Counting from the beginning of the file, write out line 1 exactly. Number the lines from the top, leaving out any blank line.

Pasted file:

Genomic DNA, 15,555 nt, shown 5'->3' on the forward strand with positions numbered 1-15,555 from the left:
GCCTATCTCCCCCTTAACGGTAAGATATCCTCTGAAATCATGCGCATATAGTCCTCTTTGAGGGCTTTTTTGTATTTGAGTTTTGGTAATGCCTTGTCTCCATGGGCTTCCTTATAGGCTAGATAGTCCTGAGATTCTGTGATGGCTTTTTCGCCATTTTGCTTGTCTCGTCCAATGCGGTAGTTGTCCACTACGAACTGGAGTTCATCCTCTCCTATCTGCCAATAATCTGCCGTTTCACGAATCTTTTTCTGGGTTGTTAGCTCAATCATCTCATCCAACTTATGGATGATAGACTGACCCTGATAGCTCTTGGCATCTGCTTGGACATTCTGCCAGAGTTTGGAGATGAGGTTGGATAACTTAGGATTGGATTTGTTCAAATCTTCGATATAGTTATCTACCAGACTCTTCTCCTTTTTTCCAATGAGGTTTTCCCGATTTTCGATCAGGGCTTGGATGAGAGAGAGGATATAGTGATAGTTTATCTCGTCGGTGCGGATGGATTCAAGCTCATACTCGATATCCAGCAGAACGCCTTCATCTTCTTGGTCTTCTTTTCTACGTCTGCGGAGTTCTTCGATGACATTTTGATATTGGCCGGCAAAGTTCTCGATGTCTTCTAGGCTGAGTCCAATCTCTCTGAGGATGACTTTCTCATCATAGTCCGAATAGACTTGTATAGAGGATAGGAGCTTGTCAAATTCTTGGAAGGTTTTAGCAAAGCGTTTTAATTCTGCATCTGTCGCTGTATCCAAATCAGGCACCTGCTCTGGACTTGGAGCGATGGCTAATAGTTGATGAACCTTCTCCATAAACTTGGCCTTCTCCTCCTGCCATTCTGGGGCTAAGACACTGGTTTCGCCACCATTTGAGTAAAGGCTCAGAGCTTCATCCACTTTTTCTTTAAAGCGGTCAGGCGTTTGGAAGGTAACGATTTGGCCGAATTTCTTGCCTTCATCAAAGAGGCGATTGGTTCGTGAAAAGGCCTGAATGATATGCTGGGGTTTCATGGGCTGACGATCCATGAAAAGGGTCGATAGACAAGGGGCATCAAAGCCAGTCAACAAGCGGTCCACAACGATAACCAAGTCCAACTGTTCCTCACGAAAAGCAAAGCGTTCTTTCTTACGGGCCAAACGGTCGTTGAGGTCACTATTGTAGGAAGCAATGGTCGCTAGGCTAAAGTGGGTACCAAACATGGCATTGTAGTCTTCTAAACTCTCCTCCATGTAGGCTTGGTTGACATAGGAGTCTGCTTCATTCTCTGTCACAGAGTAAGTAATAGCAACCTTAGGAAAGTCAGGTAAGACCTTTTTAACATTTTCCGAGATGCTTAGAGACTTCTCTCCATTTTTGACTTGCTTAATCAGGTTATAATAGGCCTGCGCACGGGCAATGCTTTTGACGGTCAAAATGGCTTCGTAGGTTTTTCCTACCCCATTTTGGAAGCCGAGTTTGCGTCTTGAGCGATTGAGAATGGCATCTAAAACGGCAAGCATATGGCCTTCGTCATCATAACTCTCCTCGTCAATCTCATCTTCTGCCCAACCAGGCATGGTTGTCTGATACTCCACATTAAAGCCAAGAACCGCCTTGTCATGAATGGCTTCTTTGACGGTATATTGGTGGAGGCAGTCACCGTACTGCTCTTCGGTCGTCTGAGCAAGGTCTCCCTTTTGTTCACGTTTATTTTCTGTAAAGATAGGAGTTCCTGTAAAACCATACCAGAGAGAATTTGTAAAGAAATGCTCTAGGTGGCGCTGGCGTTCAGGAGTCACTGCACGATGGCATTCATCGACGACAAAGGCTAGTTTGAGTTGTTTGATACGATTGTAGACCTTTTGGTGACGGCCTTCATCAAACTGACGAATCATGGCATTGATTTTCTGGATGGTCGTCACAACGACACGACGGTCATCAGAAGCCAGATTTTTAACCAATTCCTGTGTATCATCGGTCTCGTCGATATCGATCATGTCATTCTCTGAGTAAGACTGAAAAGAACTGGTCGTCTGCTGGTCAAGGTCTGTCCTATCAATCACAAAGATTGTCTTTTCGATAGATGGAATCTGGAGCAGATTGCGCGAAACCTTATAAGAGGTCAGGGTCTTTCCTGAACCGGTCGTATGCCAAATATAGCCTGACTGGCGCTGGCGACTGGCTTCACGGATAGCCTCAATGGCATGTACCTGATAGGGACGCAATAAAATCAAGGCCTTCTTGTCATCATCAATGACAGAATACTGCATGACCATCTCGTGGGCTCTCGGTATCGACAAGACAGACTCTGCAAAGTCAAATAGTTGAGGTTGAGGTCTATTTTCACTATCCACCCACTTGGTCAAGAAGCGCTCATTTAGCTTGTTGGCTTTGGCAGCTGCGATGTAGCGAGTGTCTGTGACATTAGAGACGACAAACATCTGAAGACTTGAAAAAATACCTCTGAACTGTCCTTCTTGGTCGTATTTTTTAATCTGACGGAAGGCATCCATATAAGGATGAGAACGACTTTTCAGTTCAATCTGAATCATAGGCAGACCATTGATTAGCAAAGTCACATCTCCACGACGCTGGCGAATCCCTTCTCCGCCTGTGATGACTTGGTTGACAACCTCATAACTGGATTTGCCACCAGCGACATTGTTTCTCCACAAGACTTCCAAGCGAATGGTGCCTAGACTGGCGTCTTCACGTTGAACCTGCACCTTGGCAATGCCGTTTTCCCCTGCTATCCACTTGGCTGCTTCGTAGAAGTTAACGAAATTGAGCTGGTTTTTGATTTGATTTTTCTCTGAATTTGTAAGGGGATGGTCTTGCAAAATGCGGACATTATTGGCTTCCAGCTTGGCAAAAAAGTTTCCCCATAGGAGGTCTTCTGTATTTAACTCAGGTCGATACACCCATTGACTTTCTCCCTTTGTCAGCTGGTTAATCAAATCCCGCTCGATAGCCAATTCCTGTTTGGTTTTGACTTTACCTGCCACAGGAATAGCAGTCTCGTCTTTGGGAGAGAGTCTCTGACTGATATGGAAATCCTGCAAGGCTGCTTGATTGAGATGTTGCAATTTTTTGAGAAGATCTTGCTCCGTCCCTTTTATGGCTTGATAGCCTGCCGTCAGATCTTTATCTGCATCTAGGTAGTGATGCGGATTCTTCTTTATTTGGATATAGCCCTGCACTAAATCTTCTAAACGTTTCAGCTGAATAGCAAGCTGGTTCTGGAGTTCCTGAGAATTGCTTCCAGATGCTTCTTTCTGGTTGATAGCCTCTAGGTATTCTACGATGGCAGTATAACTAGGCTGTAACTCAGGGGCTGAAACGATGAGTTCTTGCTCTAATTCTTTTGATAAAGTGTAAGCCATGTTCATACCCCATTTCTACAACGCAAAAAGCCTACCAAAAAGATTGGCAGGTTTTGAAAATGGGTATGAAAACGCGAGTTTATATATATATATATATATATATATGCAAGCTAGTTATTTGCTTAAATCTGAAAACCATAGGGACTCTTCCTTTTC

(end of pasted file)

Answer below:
Genomic DNA, 15,555 nt, shown 5'->3' on the forward strand with positions numbered 1-15,555 from the left: